From bound revolved lunge with your left foot forward, gaze down toward your left foot; then, while keeping your bind, step your right foot forward beside the left. Shift your weight into your right foot and recruit your core strength as you lift your left foot and rise to standing (I find that actively spreading the toes of my left foot helps a lot with stability).
Once you’re upright, stand tall. Press the top of your standing leg thigh back. If your standing leg is straight and strong, and you draw your left shoulder back so that your chest remains broad, you can begin to extend your lifted leg. Continue to lengthen through your spine as you twist. Gaze straight ahead, or if your balance feels steady, turn your head to the left, allowing it to follow the direction of the twist.
When you’re ready to come out of the pose, you can simply release your bind and lower your left foot to meet your right foot in tadasana (mountain pose). Or for an added challenge, come out of the pose the way you came into it, but in reverse. Rebend your left knee and hinge forward, lowering your left foot to the floor with control. Then step your right foot back into a lunge, release the bind, and transition to the second side.
When first attempting this pose, I thought it would be fairly “easy” since I felt comfortable with my revolved bind and with balancing in both half moon pose (ardha chandrasana) and revolved half moon pose (parivrtta ardha chandrasana). But let me tell you, it turned out to be way more of a balance challenge than I’d bargained for! Unlike revolved bird of paradise, the bound leg in revolved bound half moon is your standing leg—which can make negotiating your balance trickier since a) your center of gravity has shifted substantially, and b) your hands aren’t there to catch you. Nonetheless, it can be a fun challenge!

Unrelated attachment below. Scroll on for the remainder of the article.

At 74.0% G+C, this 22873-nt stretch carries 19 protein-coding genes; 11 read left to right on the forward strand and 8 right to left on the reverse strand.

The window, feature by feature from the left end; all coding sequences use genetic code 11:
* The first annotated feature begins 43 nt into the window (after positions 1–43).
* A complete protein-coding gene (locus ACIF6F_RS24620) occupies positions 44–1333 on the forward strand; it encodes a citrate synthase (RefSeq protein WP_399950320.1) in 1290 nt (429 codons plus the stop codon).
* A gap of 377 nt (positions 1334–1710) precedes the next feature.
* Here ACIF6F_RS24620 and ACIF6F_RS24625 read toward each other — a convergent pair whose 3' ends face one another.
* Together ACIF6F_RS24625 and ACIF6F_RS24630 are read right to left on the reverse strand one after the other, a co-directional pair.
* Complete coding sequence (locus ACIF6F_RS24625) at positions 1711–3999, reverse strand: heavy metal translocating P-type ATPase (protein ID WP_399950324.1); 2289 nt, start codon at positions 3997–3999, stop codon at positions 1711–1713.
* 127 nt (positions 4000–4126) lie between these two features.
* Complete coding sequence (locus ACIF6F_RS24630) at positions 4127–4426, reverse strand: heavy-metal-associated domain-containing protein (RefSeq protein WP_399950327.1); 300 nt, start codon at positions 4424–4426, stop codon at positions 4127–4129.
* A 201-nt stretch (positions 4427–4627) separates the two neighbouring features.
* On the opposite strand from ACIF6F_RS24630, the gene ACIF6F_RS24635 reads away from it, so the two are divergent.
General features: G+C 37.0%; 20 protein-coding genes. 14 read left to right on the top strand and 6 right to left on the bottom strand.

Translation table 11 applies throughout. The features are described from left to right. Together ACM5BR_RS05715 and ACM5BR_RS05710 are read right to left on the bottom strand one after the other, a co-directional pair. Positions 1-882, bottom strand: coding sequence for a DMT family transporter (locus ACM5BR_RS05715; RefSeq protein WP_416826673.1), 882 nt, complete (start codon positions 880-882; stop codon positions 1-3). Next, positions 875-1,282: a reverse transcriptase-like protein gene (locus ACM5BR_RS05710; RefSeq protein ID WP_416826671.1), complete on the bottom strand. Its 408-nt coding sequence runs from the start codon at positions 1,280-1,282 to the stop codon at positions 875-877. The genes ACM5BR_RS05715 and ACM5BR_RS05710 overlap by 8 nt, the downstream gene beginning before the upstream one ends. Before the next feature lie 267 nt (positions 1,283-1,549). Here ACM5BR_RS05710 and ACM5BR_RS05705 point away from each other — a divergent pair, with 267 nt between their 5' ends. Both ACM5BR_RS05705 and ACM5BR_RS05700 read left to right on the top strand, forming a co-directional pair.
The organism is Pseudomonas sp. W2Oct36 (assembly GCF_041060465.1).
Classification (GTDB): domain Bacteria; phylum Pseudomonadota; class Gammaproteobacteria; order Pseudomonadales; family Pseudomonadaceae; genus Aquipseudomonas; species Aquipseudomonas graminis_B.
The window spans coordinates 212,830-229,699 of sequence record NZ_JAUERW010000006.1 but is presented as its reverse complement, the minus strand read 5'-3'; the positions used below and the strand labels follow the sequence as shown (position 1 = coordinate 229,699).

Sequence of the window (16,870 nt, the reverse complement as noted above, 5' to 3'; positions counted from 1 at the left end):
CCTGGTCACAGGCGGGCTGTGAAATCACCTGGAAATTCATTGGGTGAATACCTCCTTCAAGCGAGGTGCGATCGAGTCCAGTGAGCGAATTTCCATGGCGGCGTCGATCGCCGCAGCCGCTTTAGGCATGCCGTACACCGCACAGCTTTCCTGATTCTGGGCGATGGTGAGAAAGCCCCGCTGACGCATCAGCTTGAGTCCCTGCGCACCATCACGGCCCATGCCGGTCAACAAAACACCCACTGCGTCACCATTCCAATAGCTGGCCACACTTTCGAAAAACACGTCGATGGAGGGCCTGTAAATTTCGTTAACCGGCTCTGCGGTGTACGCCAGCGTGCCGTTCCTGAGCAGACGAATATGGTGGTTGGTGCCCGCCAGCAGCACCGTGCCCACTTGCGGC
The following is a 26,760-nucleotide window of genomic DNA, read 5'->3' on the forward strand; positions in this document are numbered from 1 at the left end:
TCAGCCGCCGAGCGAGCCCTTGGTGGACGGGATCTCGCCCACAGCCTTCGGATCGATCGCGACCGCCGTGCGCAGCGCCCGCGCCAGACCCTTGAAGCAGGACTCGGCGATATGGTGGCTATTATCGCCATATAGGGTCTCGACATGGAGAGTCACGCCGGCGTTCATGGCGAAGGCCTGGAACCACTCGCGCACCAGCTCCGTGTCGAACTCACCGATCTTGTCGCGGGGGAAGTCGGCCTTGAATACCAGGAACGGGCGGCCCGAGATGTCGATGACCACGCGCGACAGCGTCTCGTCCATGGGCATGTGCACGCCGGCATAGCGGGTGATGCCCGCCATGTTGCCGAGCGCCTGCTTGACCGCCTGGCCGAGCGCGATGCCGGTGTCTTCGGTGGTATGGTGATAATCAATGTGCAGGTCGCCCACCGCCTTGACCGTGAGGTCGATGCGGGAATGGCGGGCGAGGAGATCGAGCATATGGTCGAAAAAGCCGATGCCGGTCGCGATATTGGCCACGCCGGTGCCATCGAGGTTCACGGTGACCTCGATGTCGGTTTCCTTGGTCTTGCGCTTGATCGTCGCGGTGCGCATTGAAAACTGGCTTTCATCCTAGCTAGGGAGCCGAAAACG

To give it a try, begin once again in your bound revolved lunge, with the left foot forward. (Remember to use a strap if it makes the bind more accessible.) Gaze down toward your left foot, reminding yourself that your left leg will be your standing leg. Then gradually start to shift forward—as you would to come into a warrior III (though you’ll likely find that you need to take your time with it, gradually moving your right foot forward, drawing your left leg toward straight, and lightening your right toes off the floor). A priority here is to keep your right triceps glued to your outer left thigh, which for most people means keeping a slight bend in your standing leg. When your right toes lift off the floor completely, actively spread them to aid with balance, and float your right heel up to hip height, keeping all your right toes facing down toward the floor. Your gaze can remain downward as you work to find your balance. When you decide to release, lower the ball of your right foot back to the floor as softly as possible, returning to a lunge and then releasing your bind. Repeat on the second side.
Revolved standing balancing poses require serious focus and technique. If adding a bind to your standing balance feels precarious (or simply unnecessary!), then skip it. There are plenty of alternative asanas that will allow you or your students to remain in a deep practice without adding all the flair. For example, a great alternative to bound revolved bird of paradise is parivrtta hasta padangusthasana (revolved hand to foot pose). And an alternative for bound revolved half moon is to simply lose the bind and stick with revolved half moon.
As you explore binding, keep in mind that there are many variables to your bind-ability, and these change from day to day. Having alternative asanas in your back pocket will help you to ultimately find depth in your practice.